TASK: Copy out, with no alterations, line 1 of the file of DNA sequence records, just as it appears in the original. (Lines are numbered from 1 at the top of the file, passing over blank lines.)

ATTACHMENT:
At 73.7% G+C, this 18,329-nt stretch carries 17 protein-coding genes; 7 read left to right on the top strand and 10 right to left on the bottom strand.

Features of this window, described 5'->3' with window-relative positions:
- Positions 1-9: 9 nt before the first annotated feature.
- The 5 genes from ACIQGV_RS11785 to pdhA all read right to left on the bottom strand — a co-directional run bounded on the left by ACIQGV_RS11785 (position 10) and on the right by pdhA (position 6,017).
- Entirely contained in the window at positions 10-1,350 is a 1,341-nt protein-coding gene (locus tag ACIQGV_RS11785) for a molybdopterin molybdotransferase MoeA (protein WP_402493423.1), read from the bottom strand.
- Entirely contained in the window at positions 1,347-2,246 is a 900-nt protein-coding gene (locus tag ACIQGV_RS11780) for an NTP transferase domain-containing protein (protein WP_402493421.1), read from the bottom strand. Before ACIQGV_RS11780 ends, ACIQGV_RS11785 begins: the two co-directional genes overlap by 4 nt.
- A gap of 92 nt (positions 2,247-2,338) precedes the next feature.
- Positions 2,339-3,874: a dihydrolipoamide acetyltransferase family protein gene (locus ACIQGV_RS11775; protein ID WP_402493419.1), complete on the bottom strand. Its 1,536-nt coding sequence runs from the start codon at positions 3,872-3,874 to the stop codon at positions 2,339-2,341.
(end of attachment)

At 73.7% G+C, this 18,329-nt stretch carries 17 protein-coding genes; 7 read left to right on the top strand and 10 right to left on the bottom strand.